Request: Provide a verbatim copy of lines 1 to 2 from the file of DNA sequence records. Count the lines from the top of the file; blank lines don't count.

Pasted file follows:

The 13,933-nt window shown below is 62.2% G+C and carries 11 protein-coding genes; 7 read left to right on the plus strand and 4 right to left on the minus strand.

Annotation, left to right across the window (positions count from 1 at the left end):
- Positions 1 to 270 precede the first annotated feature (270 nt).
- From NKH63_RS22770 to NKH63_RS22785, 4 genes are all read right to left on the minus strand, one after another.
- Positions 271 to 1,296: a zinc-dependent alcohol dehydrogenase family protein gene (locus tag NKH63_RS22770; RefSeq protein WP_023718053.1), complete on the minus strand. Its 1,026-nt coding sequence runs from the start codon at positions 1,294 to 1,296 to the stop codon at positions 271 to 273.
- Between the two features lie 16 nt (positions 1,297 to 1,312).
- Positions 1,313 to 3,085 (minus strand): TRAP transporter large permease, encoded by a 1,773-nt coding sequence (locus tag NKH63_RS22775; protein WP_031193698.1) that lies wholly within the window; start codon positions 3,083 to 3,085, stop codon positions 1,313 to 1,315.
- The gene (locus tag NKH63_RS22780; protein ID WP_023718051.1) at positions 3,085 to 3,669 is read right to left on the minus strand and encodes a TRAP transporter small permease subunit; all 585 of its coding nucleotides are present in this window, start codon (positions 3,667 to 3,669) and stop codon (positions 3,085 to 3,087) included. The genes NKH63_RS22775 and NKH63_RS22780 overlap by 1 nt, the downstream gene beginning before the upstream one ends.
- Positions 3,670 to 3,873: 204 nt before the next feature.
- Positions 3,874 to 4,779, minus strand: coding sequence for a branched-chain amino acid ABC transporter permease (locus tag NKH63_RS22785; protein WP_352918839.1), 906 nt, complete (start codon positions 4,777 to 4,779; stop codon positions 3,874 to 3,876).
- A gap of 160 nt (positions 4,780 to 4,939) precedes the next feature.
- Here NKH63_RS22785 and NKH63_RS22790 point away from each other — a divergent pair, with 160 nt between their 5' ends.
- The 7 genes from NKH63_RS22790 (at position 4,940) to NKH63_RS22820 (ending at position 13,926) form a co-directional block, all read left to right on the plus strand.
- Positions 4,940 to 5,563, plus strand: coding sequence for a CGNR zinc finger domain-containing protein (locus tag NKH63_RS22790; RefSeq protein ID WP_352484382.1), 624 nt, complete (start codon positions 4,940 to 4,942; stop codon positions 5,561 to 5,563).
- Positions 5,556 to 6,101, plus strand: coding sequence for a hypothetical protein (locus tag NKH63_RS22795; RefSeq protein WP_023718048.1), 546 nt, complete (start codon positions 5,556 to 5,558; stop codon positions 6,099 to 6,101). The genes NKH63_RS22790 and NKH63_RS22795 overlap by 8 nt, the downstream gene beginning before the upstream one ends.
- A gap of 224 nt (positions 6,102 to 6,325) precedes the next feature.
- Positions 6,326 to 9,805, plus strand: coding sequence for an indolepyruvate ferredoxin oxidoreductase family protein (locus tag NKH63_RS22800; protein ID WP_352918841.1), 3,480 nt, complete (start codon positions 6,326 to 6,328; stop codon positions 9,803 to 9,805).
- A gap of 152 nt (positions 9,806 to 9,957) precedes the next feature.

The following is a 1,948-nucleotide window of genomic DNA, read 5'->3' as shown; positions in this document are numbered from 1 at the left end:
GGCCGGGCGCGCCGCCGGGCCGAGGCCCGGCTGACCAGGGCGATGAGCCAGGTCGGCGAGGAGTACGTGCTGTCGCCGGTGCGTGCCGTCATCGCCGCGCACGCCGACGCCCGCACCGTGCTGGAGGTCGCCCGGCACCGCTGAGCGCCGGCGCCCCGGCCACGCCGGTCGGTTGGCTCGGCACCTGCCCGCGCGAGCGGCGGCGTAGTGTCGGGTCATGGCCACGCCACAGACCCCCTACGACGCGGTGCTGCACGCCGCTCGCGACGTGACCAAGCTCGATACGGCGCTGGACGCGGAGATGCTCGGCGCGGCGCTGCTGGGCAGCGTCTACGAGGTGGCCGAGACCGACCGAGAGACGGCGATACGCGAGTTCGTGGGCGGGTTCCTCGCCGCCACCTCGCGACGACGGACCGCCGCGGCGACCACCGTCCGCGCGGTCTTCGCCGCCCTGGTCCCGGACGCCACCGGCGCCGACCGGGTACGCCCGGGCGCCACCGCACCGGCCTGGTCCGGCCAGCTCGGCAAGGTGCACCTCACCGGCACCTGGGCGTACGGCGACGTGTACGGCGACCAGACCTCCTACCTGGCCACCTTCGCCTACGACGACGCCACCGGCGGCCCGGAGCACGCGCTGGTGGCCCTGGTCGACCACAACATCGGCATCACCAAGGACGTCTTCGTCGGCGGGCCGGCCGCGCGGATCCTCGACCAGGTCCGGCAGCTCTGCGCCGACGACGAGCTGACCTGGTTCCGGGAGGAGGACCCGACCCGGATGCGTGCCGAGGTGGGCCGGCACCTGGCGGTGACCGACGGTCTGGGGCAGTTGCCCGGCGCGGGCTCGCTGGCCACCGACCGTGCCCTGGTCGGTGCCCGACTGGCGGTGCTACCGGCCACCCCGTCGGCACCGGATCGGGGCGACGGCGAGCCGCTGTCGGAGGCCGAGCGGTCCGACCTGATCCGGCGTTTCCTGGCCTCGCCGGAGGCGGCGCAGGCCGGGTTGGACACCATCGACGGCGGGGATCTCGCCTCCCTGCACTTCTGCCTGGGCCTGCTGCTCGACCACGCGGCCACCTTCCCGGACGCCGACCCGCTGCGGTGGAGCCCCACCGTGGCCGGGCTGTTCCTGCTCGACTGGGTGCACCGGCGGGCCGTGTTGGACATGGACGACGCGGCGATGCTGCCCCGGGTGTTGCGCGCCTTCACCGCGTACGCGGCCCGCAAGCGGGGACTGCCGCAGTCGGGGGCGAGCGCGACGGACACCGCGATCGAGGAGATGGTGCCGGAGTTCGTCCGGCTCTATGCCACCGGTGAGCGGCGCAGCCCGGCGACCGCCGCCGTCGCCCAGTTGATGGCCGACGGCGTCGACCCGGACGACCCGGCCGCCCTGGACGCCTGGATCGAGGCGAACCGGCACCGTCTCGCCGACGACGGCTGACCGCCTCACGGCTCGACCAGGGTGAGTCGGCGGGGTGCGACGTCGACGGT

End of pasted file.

The 13,933-nt window shown below is 62.2% G+C and carries 11 protein-coding genes; 7 read left to right on the plus strand and 4 right to left on the minus strand.

Annotation, left to right across the window (positions count from 1 at the left end):